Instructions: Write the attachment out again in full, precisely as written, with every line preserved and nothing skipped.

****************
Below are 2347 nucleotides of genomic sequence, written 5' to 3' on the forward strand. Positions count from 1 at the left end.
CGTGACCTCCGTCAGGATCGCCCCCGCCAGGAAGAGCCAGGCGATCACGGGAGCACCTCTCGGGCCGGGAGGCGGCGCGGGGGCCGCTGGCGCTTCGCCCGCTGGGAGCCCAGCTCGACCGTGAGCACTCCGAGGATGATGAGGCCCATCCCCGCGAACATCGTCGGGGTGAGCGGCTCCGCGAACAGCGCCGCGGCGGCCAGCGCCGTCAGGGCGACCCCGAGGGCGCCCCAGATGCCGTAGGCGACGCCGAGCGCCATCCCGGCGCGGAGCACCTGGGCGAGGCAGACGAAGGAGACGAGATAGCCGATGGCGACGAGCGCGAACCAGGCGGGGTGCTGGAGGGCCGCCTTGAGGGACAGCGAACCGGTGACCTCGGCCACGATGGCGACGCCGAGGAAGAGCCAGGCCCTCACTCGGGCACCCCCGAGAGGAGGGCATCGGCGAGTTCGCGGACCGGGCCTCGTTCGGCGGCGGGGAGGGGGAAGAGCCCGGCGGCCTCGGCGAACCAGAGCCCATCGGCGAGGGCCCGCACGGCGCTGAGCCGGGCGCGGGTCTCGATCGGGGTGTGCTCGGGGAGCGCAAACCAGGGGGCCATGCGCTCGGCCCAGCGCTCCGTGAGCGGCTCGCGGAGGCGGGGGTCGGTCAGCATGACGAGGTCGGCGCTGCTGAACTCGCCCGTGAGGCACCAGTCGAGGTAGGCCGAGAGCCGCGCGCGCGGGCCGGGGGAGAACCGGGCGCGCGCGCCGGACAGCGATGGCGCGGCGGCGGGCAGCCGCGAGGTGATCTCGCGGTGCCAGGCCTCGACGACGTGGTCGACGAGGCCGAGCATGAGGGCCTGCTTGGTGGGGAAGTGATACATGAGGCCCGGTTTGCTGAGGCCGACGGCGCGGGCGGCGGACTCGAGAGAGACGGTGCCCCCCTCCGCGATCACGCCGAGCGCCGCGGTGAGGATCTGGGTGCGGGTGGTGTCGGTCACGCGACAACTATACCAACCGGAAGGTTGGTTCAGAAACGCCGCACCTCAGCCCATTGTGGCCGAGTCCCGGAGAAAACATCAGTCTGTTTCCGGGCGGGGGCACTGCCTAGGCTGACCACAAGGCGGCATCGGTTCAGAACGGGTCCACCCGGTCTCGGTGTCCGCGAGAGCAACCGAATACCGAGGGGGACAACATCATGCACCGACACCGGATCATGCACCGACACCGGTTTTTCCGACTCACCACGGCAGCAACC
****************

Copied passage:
Below are 2347 nucleotides of genomic sequence, written 5' to 3' on the forward strand. Positions count from 1 at the left end.
CGTGACCTCCGTCAGGATCGCCCCCGCCAGGAAGAGCCAGGCGATCACGGGAGCACCTCTCGGGCCGGGAGGCGGCGCGGGGGCCGCTGGCGCTTCGCCCGCTGGGAGCCCAGCTCGACCGTGAGCACTCCGAGGATGATGAGGCCCATCCCCGCGAACATCGTCGGGGTGAGCGGCTCCGCGAACAGCGCCGCGGCGGCCAGCGCCGTCAGGGCGACCCCGAGGGCGCCCCAGATGCCGTAGGCGACGCCGAGCGCCATCCCGGCGCGGAGCACCTGGGCGAGGCAGACGAAGGAGACGAGATAGCCGATGGCGACGAGCGCGAACCAGGCGGGGTGCTGGAGGGCCGCCTTGAGGGACAGCGAACCGGTGACCTCGGCCACGATGGCGACGCCGAGGAAGAGCCAGGCCCTCACTCGGGCACCCCCGAGAGGAGGGCATCGGCGAGTTCGCGGACCGGGCCTCGTTCGGCGGCGGGGAGGGGGAAGAGCCCGGCGGCCTCGGCGAACCAGAGCCCATCGGCGAGGGCCCGCACGGCGCTGAGCCGGGCGCGGGTCTCGATCGGGGTGTGCTCGGGGAGCGCAAACCAGGGGGCCATGCGCTCGGCCCAGCGCTCCGTGAGCGGCTCGCGGAGGCGGGGGTCGGTCAGCATGACGAGGTCGGCGCTGCTGAACTCGCCCGTGAGGCACCAGTCGAGGTAGGCCGAGAGCCGCGCGCGCGGGCCGGGGGAGAACCGGGCGCGCGCGCCGGACAGCGATGGCGCGGCGGCGGGCAGCCGCGAGGTGATCTCGCGGTGCCAGGCCTCGACGACGTGGTCGACGAGGCCGAGCATGAGGGCCTGCTTGGTGGGGAAGTGATACATGAGGCCCGGTTTGCTGAGGCCGACGGCGCGGGCGGCGGACTCGAGAGAGACGGTGCCCCCCTCCGCGATCACGCCGAGCGCCGCGGTGAGGATCTGGGTGCGGGTGGTGTCGGTCACGCGACAACTATACCAACCGGAAGGTTGGTTCAGAAACGCCGCACCTCAGCCCATTGTGGCCGAGTCCCGGAGAAAACATCAGTCTGTTTCCGGGCGGGGGCACTGCCTAGGCTGACCACAAGGCGGCATCGGTTCAGAACGGGTCCACCCGGTCTCGGTGTCCGCGAGAGCAACCGAATACCGAGGGGGACAACATCATGCACCGACACCGGATCATGCACCGACACCGGTTTTTCCGACTCACCACGGCAGCAACC